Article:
Seems Peca thinks she won an age group award.

Thursday, July 5, 2012

Ephrata Firecracker 5 Miler and 4th of July Festivities

The running of the Firecracker 5 miler is a 4th of July tradition of my in-laws family and friends. I had avoided participation for years due to chronic IT band issues.  This year, however, I had no excuses and toed the line anxious to get my first road race out of the way.

I started smoothly and tried to keep my heart rate in check over the first two miles. As things started to settle down I began to think about turning up the effort.  As I crested the largest hill around mile 3 I knew I had something left to finish strong. I increased the pace and starting looking for the carrot down the road.  I picked off a female high school cross country runner, then I galloped past a group of middle school looking runners on the downhill (I’m starting to like running downhill) through main street. My target, Ben Snyder, was cruising about 200 yards ahead with his family cheering as he passed by and turned onto the old railroad grade.

Ashley digging in to catch the lead female.

Once I reached the old railroad grade, I paced myself up to and then drafted off of two gentlemen running side by side. They appeared to be running on the edge of their ability and I didn't want to lose ground. As we passed the last aid station with less than 1.5 to go I skipped the water and went around them, slowly starting to move reel in my quarry.  I timed it perfectly, reaching Ben on the final drag up to the stadium.  I quietly tucked in behind him and stayed that way as we entered the grass of the outfield. As my heart rate recovered, I knew I had enough to go around. We hit the final turn and I made my move, surprising him and crossing the line with room to spare.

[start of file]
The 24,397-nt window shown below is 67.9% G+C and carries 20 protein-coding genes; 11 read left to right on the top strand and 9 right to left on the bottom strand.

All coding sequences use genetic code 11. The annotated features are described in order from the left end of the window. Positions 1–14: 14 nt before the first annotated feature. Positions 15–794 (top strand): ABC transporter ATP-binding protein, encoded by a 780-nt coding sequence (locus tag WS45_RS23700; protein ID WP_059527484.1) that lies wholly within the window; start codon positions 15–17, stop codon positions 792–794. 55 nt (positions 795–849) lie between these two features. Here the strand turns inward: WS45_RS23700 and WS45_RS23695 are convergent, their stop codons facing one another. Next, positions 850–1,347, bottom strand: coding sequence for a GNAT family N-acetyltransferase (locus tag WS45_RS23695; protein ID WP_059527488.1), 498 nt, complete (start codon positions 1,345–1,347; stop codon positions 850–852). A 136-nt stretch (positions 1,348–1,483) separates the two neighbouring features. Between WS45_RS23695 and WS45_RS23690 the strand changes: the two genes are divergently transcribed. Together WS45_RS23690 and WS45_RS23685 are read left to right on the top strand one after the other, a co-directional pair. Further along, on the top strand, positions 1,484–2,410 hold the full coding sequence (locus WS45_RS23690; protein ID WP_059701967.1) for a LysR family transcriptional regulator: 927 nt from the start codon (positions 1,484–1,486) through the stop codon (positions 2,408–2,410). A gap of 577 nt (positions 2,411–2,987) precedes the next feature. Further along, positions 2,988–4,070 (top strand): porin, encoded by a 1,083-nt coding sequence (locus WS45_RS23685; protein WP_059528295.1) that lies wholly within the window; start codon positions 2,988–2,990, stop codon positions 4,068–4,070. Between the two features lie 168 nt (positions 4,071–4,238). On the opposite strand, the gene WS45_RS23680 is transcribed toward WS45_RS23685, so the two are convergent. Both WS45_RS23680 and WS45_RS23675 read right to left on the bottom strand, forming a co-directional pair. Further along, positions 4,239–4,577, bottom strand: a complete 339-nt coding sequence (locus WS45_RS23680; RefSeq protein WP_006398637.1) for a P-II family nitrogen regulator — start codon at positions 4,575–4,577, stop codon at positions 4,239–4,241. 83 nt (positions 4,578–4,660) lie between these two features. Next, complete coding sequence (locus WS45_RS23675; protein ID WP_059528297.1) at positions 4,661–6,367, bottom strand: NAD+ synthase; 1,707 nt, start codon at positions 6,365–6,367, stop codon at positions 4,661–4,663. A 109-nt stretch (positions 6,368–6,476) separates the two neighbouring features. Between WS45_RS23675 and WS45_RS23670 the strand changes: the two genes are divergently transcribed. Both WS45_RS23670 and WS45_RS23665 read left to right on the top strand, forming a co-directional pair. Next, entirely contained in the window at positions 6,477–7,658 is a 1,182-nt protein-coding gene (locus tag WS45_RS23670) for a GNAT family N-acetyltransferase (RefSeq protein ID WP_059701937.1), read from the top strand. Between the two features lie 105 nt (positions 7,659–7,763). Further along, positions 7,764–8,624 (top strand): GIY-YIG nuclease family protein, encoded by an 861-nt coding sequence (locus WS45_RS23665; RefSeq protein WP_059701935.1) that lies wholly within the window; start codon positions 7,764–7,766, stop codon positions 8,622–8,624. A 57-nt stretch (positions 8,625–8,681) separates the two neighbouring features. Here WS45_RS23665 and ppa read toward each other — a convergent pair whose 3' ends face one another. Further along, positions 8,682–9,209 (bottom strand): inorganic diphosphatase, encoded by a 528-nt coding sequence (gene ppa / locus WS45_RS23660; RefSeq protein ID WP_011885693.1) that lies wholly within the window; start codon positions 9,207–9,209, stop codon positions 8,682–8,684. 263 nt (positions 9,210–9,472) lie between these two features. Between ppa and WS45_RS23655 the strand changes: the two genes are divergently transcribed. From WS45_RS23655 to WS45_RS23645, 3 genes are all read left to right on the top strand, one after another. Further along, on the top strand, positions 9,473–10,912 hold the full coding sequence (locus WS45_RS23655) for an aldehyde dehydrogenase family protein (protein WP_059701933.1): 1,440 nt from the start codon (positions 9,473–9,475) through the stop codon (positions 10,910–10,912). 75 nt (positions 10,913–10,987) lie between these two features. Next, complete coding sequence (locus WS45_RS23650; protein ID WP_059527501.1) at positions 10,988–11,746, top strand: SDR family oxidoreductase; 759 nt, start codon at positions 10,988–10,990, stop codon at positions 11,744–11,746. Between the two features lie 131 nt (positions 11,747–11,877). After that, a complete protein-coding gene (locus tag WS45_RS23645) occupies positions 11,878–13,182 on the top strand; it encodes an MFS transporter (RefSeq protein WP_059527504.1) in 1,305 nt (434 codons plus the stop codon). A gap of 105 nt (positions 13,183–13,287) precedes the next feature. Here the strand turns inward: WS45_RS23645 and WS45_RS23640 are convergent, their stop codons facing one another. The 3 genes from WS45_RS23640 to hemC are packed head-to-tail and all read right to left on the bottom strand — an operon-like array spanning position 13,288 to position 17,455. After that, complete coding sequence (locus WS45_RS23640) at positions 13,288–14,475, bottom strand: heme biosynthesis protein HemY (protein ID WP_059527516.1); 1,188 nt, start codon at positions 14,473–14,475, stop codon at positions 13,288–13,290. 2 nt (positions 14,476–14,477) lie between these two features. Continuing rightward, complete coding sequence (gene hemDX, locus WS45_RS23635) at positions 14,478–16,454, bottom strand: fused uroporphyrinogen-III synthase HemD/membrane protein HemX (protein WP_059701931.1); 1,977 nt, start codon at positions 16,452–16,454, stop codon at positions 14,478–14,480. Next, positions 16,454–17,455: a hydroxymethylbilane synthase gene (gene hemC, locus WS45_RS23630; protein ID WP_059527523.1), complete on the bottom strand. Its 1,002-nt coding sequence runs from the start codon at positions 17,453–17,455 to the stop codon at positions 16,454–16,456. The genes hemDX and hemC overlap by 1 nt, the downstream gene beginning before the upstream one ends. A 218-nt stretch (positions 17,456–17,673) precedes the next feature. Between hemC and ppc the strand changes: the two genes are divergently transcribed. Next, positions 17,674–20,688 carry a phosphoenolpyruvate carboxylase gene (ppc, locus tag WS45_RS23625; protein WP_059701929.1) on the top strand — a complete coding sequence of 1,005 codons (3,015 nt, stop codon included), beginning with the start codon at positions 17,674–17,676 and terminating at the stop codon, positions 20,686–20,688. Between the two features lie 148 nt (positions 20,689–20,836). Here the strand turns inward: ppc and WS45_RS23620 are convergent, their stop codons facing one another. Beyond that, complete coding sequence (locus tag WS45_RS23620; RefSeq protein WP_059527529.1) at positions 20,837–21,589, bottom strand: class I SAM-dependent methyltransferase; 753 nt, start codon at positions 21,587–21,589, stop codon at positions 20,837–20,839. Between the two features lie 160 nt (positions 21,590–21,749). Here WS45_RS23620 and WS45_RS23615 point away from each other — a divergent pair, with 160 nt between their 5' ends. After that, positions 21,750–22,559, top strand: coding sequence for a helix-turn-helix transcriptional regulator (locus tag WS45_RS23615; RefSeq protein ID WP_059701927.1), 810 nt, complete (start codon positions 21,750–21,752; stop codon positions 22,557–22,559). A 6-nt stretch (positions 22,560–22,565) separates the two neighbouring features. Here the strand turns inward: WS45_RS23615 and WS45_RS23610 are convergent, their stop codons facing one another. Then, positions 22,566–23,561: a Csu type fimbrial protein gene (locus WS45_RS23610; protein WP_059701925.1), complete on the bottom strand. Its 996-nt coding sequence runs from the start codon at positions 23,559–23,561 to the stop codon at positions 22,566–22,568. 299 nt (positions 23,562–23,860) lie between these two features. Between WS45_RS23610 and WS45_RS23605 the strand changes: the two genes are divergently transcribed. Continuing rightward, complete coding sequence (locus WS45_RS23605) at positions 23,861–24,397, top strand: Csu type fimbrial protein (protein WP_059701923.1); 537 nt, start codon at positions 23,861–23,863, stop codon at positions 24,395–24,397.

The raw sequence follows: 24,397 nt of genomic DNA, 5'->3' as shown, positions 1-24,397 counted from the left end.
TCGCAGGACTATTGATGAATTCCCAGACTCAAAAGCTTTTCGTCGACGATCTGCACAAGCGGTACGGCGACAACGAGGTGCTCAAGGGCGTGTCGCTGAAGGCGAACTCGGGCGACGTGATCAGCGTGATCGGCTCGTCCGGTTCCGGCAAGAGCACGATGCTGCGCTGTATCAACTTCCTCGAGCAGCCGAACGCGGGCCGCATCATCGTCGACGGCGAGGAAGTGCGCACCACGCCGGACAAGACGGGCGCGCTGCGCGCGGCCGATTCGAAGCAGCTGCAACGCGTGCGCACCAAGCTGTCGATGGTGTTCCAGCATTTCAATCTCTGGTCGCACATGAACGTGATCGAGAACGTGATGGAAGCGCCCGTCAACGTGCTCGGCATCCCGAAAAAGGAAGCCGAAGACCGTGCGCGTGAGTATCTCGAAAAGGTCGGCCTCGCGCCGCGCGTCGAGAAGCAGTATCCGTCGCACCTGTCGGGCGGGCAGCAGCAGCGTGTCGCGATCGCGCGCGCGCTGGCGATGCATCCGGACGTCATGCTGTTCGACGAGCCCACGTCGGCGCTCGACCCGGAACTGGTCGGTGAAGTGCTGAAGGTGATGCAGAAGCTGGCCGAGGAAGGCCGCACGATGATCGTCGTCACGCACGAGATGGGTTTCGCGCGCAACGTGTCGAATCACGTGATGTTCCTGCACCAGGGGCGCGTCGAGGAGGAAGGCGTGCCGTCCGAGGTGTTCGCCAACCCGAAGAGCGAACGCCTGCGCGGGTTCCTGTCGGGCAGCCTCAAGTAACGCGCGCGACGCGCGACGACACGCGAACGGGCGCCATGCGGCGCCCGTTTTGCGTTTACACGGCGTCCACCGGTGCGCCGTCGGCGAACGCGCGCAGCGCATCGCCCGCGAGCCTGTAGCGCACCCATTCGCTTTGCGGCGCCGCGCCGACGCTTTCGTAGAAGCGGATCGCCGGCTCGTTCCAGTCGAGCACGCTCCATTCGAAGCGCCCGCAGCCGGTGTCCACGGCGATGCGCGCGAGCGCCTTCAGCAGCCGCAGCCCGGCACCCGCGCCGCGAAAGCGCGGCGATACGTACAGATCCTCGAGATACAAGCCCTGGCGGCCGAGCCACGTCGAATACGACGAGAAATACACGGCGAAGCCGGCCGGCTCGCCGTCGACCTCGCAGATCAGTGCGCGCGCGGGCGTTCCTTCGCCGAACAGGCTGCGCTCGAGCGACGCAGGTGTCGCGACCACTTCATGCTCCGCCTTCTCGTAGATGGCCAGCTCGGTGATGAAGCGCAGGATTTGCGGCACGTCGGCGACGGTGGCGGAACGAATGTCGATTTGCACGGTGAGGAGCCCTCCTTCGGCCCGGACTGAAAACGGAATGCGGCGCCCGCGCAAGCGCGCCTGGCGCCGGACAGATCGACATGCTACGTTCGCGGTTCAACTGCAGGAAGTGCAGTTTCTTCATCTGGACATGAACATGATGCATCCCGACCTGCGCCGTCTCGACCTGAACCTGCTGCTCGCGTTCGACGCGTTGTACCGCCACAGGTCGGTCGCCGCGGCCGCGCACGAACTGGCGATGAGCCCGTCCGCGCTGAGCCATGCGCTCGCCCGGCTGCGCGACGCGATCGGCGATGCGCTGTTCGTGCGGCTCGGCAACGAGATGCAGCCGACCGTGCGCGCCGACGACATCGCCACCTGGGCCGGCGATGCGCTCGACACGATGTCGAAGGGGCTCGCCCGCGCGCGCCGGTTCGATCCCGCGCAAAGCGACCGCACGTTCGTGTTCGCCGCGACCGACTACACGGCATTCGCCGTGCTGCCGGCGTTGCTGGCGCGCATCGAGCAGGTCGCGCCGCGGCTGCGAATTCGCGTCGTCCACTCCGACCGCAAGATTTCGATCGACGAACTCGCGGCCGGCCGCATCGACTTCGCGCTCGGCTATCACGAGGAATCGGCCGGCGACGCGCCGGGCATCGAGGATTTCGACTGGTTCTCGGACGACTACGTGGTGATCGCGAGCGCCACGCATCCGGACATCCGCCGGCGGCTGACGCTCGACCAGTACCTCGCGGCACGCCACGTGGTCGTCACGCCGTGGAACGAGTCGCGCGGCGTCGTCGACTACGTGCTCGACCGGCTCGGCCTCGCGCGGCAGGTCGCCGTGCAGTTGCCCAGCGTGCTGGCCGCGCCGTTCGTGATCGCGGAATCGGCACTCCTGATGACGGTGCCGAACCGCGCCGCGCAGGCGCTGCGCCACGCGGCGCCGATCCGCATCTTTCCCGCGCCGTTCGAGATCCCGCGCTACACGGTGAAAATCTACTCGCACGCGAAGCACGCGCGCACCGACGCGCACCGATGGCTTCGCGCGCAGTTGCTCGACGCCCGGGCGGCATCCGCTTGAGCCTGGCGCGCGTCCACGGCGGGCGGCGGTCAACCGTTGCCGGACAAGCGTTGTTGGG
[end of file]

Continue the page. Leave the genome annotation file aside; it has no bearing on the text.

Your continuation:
Although my overall time and placing showed that I have room to improve, I was happy with how my strategy played out. I paced myself well in the heat and made up quite a few places in the last two miles. 

Closing the gap to Ben.

Dave picking up the pace after assisting a passed out runner.

Brandi feeling the heat.

The race was perfect preparation for the festivities to come: food, badminton tournament, and more food. A great day with great people.

Sunday, July 1, 2012

Sunday Dinner

Spiced Pork with tzatziki sauce, grilled summer squash, white bean, artichoke, and cucumber salad with lemon vinaigrette.

Running in the Dark

Last night a group of runners met on the Conestoga Trail in Lancaster County, Pa for a night run up and down the rocks and hills along the Susquehanna River. Being a night run I left all photo gear at home. What's to take a picture of in the dark on a sticky, sweaty night run? Big mistake!

As 15 of us crested a rocky outcropping bathed in moonlight and wide open views of the river we were treated to a 4th of July fireworks display that was in full swing. The river was dotted with boat lights blinking and bobbing. The sky was illuminated in reds, and whites. The air was full of the sounds of the woods broken with the crack and pop of the fireworks which we viewed on a level gaze. We paused to admire the surprising scene and revel in the unexpected. As the display faded everyone seemed to silently exhale: What a great night for a run!

The night was complete with the occasional rock and roll music floating up the valley from partying campsites below, a Conrail freighter making its way North as we ran above, a humidity breaking breeze at the Pinnacle overlook, and grilled sausages provided by Chris McDougall at the finish.